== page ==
Over the tears of the fallen.

"Over The Tears of the Fallen" is the opening book in the trilogy, which will be known by the collective name
"And The Sea Shall Give Up it's Dead".

                                                                                                                          I have changed bit's here and there but this is generally how it begins. 

The Dark moon.


It was peaceful, the logs crackling upon the fire in an open grate, the rain splattering the windows, Billy lifted his glass from the table that huddled up to the couch that he sat upon, taking another sip of the amber nectar that was his life now.  He had turned the television off an hour ago as there was nothing worth watching. He just sat enjoying his quiet world, appreciating the peace that solidarity can bring. He watched the fire burning, the flame slowly consuming the logs he had laid there earlier.  He looked at the candles set in sconces upon the wall, marveling at the light and warmth that they offered as it was cold outside.

He had been out for a cigarette, as he refused to smoke in the house; an hour or two ago and even stepping over the threshold had been a chore.  The old ill-fitting door had a curtain over it to help with the draft that the door happily allowed to enter, heavy tapestry, it coped with the wind that plagued his world.  He had donned a fleece before he pulled back the glorious burgundy curtain that lay at the end of a straight narrow hallway adorned with paintings of dancers and sailing ships, lined with shallow book cases, packed to the brim with paperbacks. He opened the door and set foot outside as the wind caught him blowing what little hair he had left around his slit eyed, closed mouth, face.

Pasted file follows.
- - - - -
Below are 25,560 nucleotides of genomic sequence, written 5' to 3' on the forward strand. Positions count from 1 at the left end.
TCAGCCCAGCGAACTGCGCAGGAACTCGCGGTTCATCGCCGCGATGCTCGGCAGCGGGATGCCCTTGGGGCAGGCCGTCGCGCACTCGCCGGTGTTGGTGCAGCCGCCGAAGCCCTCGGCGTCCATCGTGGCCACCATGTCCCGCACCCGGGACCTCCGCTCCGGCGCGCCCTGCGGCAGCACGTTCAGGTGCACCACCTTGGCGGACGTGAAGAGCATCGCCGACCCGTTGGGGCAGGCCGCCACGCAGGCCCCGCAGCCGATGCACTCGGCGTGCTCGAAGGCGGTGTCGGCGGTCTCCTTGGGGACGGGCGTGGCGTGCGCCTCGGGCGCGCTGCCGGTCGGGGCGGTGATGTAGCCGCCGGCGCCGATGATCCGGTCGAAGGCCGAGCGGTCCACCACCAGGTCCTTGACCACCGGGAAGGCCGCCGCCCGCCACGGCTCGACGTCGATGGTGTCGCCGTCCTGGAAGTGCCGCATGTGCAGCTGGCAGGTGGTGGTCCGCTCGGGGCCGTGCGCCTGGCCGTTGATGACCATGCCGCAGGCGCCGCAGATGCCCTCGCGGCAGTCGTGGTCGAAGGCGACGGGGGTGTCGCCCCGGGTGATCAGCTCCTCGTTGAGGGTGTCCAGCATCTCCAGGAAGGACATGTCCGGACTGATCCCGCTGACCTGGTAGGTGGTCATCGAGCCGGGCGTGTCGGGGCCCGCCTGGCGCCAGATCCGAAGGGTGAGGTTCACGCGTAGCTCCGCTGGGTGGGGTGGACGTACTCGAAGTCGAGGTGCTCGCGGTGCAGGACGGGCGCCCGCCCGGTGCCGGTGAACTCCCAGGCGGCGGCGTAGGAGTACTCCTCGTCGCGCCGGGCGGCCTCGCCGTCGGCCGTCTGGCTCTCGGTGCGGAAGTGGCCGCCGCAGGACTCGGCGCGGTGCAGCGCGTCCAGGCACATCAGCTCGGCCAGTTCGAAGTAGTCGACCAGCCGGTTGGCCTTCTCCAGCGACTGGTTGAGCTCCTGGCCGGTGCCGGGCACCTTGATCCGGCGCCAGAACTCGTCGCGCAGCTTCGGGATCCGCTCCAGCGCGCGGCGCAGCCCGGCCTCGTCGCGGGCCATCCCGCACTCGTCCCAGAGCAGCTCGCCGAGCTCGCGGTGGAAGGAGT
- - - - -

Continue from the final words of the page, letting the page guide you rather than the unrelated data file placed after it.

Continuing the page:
He pushed the door closed behind him, making sure that it was closed. He did not want this chill to enter his house even if it had already entered his being.  The door closed, he stood in the lea of the house where the wind only whipped and scalded rather than assaulting him.  It was difficult to light his cigarette, He stood, his back taking the worst of the blast as he tried to get his lighter to spark and give him the, stupid, joy of smoking.

These days there was little joy to be found in smoking, no joy really, even in fueling his habit. It was too cold, too windy, and the sleet was covering him even as he tried to hide from it. The lights that hung from short pieces of discarded rope, too frayed, too degraded, to be used again upon the lobster or crab traps that he laid out in the Kilbrannen sound every day, The lights were solar powered and hardly shone upon the beach that lay before him. There had been little or no sun in the last few days, In this gloom he could not see the creatures pulling themselves from the sea like the first lung fish grasping for air.  everything was dark only a few feet from his rickety veranda. 

The bloated bodies of the dead drew themselves painstakingly, exhausted from the ocean and crawled up over the beach, through the sea weed and wrack unseen from the house.Each crawled between the others and over each other all seeking the place they were due to meet and congregate.